(Roughly) Daily

Posts Tagged ‘meter

“I used to measure the skies, now I measure the shadows of Earth”*…

From ancient Egyptian cubits to fitness tracker apps, humankind has long been seeking ever more ways to measure the world – and ourselves…

The discipline of measurement developed for millennia… Around 6,000 years ago, the first standardised units were deployed in river valley civilisations such as ancient Egypt, where the cubit was defined by the length of the human arm, from elbow to the tip of the middle finger, and used to measure out the dimensions of the pyramids. In the Middle Ages, the task of regulating measurement to facilitate trade was both privilege and burden for rulers: a means of exercising power over their subjects, but a trigger for unrest if neglected. As the centuries passed, units multiplied, and in 18th-century France there were said to be some 250,000 variant units in use, leading to the revolutionary demand: “One king, one law, one weight and one measure.”

It was this abundance of measures that led to the creation of the metric system by French savants. A unit like the metre – defined originally as one ten-millionth of the distance from the equator to the north pole – was intended not only to simplify metrology, but also to embody political ideals. Its value and authority were derived not from royal bodies, but scientific calculation, and were thus, supposedly, equal and accessible to all. Then as today, units of measurement are designed to create uniformity across time, space and culture; to enable control at a distance and ensure trust between strangers. What has changed since the time of the pyramids is that now they often span the whole globe.

Despite their abundance, international standards like those mandated by NIST and the International Organization for Standardization (ISO) are mostly invisible in our lives. Where measurement does intrude is via bureaucracies of various stripes, particularly in education and the workplace. It’s in school that we are first exposed to the harsh lessons of quantification – where we are sorted by grade and rank and number, and told that these are the measures by which our future success will be gauged…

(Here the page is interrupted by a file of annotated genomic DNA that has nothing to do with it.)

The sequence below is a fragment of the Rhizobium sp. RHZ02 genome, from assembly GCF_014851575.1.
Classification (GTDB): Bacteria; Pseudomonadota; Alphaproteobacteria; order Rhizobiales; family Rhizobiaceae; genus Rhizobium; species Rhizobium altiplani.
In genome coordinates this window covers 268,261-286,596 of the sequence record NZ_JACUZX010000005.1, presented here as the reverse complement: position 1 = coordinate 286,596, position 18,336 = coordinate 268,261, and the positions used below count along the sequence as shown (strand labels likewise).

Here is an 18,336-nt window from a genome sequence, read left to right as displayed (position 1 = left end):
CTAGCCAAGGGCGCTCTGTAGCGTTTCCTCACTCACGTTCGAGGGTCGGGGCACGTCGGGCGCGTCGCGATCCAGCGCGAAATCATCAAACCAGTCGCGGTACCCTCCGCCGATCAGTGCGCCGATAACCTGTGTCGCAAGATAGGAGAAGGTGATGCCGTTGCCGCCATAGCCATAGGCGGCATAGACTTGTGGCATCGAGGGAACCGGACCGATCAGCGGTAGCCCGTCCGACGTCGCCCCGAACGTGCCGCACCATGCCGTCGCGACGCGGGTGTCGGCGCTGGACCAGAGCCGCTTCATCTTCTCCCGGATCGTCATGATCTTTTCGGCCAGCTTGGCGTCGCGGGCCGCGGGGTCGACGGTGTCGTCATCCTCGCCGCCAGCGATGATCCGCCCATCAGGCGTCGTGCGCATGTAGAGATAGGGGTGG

A fascinating survey of the history of measurement, and a consideration of its consequences: “Made to measure: why we can’t stop quantifying our lives,” from James Vincent (@jjvincent) in @guardian, an excerpt from his new book Beyond Measure: The Hidden History of Measurement.

And for a look at what it takes to perfect one of the most fundamental of those measures, see Jeremy Bernstein‘s “The Kilogram.”

* “I used to measure the skies, now I measure the shadows of Earth. Although my mind was sky-bound, the shadow of my body lies here.” – Epitaph Johannes Kepler composed for himself a few months before he died


As we get out the gauge, we might send thoughtfully-wagered birthday greetings Blaise Pascal; he was born on this date in 1623.  A French mathematician, physicist, theologian, and inventor (e.g.,the first digital calculator, the barometer, the hydraulic press, and the syringe), his commitment to empiricism (“experiments are the true teachers which one must follow in physics”) pitted him against his contemporary René “cogito, ergo sum” Descartes– and was foundational in the acceleration of the scientific/rationalist commitment to measurement…


Happy Juneteenth!

Taking the measure…


source (and larger version)

It’s National Metric Week!


As we cheat on conversion, we might recall that it was on this date in 1960 that the meter (AKA “the metre”) was redefined for the fourth time to be 1,650,763.73 wavelengths in vacuum of the orange-red light radiation of the krypton-86 atom (transition between levels 2p10 and 5d5)– a specification 100 times more accurate than the previous (third) legal definition adopted in 1889.


Written by (Roughly) Daily

October 14, 2011 at 1:01 am

From A(chilles) to Z(eno)…


Logical Paradoxes:

Armed with the laws of logic and a few simple, plausible, and apparently harmless assumptions, philosophers can construct proofs of the most absurd conclusions. These proofs can give us pause; should we believe the unbelievable? This is the power of a paradox.

This website is a celebration of such proofs. The most interesting philosophical arguments are those that proceed from undeniable premises, via inescapable logic, to incredible conclusions. When philosophy proves what is plausible it is mundane; it is only when philosophy appears to prove what is incredible that things really get interesting.

This site explains many of the classic paradoxes, including Achilles and the Tortoise, The Paradox of the Heap, and The Liar Paradox, along with some less familiar paradoxes such as The Problem of the Specious Present.

I hope that you’ll leave the site perplexed and confused.


As we muse on the immutable, we might recall that it was on this date in 1793 that the first definition was established for the metre (aka, the meter): 1/10 000 000 of the northern quadrant of the Paris meridian (5 132 430 toises of Paris, from the north pole to the equator).  The name was derived from the work of 17th Century Italian scientist Tito Livio Burattini, and his work Misura Universale, in which he used the words metro cattolico (derived from the Greek métron katholikón), “a universal measure.”  It was formally adopted by the French National Assembly in 1795, and passed in English in 1797.  (The current definition of a metre is the distance traveled by light in a complete vacuum in 1/299,792,458th of a second.)


Written by (Roughly) Daily

August 1, 2010 at 12:01 am

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